Some might cleverly argue that Christianity, and any religion for that matter, is also an “agenda.” Fair enough. Sure, faith can be an agenda. But there is an important difference. And that difference depends upon how we answer the far more important question—“Why be good?” Political agendas and Christianity have markedly different understanding of what constitutes the good, and therefore both markedly build different types of human beings. The New Man of the political elite is the homo globalis, the Global Man who roams about the planet living where he is most needed: “I own nothing, have no privacy and life has never been better.”
But first we have to define what “good” is. For Christianity (leaving aside other religions for now because they have had zero impact upon the West), the “good” meant securing eternal life by first caring for the life of the soul, by bringing Jesus into one’s heart and loving Him. To some, this may seem an imaginary fiction, or even deluded nonsense; but Christianity’s greatest strength is the reality of this experience of God living in our hearts. When Christ dwells in the heart, the world we then build around us is a consequence of this intense love and leads to values such as virtue and civilization. Such was the care which built those great cathedrals. Such was the “engine” of the West once, an engine now mostly shut off, with few wanting to even restart it, let along knowing how to go about caring for it once it might actually start. In other words, the root of the West, the place of its belonging, was Christianity.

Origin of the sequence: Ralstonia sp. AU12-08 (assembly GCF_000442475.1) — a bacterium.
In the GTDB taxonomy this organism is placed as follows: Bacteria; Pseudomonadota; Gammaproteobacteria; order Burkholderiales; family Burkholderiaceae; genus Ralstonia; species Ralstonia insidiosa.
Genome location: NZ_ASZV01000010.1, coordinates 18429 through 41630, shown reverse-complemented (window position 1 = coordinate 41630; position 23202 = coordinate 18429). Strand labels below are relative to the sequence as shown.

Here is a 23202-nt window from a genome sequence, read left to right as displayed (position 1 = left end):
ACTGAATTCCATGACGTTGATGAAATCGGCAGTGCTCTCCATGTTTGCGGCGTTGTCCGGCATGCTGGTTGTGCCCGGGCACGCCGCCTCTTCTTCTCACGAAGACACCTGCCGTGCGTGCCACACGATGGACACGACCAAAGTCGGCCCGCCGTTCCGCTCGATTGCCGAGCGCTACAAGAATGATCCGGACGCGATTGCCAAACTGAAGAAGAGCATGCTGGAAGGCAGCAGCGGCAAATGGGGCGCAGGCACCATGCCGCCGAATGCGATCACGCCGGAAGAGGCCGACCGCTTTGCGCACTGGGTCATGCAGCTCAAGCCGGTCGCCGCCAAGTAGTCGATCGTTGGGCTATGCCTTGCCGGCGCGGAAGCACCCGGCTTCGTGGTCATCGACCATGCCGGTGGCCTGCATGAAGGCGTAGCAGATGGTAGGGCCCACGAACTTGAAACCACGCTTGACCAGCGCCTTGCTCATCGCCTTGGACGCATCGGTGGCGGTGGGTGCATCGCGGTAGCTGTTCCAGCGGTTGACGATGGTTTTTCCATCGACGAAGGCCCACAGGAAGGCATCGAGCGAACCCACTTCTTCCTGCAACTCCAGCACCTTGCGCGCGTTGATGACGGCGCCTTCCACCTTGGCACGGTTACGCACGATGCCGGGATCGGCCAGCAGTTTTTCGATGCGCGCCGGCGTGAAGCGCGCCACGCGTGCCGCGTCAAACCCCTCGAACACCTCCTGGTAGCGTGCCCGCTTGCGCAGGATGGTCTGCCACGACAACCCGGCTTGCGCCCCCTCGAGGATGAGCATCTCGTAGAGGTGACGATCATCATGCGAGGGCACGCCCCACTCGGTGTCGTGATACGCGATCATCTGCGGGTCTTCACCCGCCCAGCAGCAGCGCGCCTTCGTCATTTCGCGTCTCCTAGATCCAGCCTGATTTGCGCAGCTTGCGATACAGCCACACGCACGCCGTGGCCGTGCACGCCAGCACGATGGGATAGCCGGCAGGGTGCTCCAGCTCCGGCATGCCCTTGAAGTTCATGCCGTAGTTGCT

The question of love has also led to much confusion, where all manner of buffoonery, blasphemy, sin and “just being nice” is packaged as “love” and sold by various hucksters/politicians. Thus, sodomy, genital mutilation, killing of unborn children, and euthanasia are all sold to society at large as “love,” and said society more or less agrees to accept this fraud. But how can it be fraud, if people agree to it?
Let us now make an important distinction. Christian love is not compassion, although the latter is often confused as the former. In fact, compassion has been the “engine” of all the dystopias in history, from the French Revolution down to the World Economic Forum and the New Green Deal. And what we call “Wokism” is nothing other than the latest version of compassion, which is an inversion of Christian love. And what is compassion? Trying to do good without knowing anything about goodness, which means that politics and the state become dispensers of compassion. The outcomes such state undertakings, or worldly love, produce are limited, because they are not spiritual. The world cannot be “fixed” by more money, or more laws, or more NGOs, or more charities. It can only be fixed by first fixing the soul; by first knowing why be good.
Consider this. What do we prefer—quality of life, or sanctity of life? Worldly love would have us focus on “quality”—which then leads to the arrest of a woman who “might” have been praying, because she is impinging upon the quality of life that women heading off to an abortion demand, need or require. After all, is it not for the “quality of life” of the pregnant woman that her abortion is protected by such police action in the first place? And various western countries now also openly push euthanasia, for the same “quality of life.” Is such “quality” love? Or is it compassion? It was Flannery O’Connor who said, “When tenderness is detached from the source of tenderness, its logical outcome is terror.”
For the Christian, “tenderness” means Jesus, who is God, who is Love, and the personal relationship that the individual believer encounters and experiences, which then leads to the entire theology and philosophy of virtue, the very cement of civilization. For the esoteric and secular West, “tenderness” means the “compassionate” government, which seeks to bind society with the glue of “rights” protected by laws, where the focus is privileged groups (deemed by government policy to be “marginal” and therefore in need of “compassion”) and not individuals. Thus, western governments can no longer build upon what is the good, but only upon compliance (hence, agendas), which in turn is seen as “the good.”
And what is love? Turn to any parable told by Jesus; or here is a good summary of them all, by Saint Francis of Assisi:
Lord, make me an instrument of Your peace.